U.S. courts of appeal

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U.S. courts of appeal are intermediate federal appellate courts in the United States. They are intermediate courts in that they hear appeals from U.S. federal district courts and other federal trial-level courts, but their decisions may, in turn, be appealed to the U.S. Supreme Court. The United States Congress established established nine courts of appeals in the Judiciary Act of 1891. They've grown in size, and today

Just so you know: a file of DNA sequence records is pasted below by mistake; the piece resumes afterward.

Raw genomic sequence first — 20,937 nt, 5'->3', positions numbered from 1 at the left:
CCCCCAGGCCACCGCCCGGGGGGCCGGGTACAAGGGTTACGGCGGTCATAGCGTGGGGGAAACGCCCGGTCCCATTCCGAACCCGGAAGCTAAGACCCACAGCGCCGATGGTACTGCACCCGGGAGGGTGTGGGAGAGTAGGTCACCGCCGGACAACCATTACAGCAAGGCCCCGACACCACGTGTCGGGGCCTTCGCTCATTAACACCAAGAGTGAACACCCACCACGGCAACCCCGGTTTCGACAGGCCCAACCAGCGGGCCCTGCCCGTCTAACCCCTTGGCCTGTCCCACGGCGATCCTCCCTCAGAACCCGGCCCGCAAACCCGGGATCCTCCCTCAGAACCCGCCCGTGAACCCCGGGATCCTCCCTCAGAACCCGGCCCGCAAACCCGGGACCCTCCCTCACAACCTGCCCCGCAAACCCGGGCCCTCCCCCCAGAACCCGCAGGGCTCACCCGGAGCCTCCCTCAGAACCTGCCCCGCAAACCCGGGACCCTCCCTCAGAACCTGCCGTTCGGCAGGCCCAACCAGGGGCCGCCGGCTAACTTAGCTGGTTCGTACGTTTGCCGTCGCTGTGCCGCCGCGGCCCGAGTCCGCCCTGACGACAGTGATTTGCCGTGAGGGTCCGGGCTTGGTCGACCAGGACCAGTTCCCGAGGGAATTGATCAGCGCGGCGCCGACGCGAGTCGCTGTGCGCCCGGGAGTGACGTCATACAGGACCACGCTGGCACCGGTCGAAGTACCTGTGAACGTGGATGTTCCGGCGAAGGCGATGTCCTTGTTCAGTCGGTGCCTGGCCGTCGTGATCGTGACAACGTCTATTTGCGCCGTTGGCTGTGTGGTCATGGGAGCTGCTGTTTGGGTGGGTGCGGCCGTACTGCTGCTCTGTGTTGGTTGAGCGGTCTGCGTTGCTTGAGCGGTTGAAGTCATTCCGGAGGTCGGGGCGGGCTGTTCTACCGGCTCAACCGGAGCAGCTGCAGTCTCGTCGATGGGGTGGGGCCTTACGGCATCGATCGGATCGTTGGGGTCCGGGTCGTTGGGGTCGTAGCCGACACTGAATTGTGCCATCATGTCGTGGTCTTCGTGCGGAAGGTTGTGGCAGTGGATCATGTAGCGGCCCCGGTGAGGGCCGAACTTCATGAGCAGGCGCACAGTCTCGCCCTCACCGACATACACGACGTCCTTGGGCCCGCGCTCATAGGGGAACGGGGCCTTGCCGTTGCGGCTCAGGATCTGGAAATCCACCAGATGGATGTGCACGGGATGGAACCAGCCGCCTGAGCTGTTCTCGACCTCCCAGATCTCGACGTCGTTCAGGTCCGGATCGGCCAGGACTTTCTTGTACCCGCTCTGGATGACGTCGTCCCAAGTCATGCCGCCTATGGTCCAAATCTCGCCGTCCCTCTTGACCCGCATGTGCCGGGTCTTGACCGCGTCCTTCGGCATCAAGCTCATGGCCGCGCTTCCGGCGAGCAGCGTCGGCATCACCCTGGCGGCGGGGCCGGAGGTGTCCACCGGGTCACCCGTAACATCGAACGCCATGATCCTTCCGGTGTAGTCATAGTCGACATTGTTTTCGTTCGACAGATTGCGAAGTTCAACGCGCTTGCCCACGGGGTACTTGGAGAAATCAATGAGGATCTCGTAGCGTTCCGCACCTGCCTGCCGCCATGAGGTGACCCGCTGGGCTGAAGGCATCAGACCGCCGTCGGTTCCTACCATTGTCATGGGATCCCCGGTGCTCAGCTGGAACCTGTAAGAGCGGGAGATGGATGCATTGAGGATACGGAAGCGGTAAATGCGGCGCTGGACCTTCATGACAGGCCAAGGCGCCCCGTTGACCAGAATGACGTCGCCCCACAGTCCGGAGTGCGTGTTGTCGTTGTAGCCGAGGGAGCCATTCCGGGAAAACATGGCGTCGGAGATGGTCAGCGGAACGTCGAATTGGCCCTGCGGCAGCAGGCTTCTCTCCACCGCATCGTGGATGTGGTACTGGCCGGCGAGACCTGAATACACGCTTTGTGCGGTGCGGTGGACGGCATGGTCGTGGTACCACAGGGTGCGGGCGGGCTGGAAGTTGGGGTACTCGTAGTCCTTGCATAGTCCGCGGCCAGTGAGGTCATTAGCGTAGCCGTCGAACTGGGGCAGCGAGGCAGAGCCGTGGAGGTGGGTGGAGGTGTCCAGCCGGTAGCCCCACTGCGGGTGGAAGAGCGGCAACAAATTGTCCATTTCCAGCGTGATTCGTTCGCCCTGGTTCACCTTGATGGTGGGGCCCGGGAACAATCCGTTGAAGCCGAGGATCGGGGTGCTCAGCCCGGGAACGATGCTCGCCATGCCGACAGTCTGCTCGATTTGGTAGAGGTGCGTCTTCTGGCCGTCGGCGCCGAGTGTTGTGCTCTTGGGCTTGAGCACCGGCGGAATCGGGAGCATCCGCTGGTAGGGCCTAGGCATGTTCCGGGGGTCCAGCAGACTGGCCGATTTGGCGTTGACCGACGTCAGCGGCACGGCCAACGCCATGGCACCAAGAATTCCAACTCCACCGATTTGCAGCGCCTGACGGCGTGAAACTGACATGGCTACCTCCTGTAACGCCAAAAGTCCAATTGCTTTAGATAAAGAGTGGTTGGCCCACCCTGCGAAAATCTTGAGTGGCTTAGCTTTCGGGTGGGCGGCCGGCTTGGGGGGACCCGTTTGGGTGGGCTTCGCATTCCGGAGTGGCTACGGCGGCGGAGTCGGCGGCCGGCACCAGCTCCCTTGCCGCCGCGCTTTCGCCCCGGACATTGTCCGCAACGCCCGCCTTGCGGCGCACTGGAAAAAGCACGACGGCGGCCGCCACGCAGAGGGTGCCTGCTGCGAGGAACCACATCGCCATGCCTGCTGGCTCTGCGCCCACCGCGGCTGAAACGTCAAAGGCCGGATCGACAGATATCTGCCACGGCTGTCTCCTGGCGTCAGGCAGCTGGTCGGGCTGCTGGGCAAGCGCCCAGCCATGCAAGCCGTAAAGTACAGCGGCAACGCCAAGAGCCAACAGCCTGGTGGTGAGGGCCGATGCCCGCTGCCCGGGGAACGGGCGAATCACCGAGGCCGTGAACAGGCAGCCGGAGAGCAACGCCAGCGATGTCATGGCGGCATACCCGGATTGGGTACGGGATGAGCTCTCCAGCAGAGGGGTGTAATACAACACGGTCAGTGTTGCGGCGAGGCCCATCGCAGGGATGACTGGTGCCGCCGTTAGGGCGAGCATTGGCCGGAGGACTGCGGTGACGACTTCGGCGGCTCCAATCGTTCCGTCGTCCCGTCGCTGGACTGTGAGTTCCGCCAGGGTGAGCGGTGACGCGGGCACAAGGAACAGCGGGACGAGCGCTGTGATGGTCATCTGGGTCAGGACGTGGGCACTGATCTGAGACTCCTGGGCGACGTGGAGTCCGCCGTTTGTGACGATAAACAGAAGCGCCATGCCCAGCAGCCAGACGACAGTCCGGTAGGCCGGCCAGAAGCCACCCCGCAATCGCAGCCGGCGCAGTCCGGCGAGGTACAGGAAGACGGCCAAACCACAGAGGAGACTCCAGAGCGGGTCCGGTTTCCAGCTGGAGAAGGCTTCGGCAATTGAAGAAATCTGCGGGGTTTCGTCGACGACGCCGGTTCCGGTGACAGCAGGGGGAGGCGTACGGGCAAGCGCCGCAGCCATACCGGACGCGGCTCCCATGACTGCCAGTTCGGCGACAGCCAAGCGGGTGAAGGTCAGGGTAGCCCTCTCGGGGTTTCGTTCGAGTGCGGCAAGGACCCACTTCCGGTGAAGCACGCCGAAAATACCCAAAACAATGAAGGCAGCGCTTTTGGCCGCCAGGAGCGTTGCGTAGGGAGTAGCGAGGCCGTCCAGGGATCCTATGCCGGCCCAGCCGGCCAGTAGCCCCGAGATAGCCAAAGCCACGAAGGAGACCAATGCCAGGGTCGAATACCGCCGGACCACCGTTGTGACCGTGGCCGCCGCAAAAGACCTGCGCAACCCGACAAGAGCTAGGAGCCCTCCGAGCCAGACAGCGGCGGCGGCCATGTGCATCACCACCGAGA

Currently, there are twelve geographic circuits (1st through 11th and the District of Columbia) and the Federal Circuit, which hears appeals from specific courts, as well as from U.S. district courts that concern certain subject matter.[1] The thirteen courts have a total of 179 judgeships,[2] although not all of these judgeships are necessarily filled at any given time.

Federal appellate courts are governed by the Federal Rules of Appellate Procedure. They generally hear cases on small panels, but may elect to hear a case en banc, which is to say, with the entirety of the Circuit's appellate judges.

There are thirteen U.S. courts of appeal:

References

  1. United States Courts of Appeals
  2. Federal Judgeships
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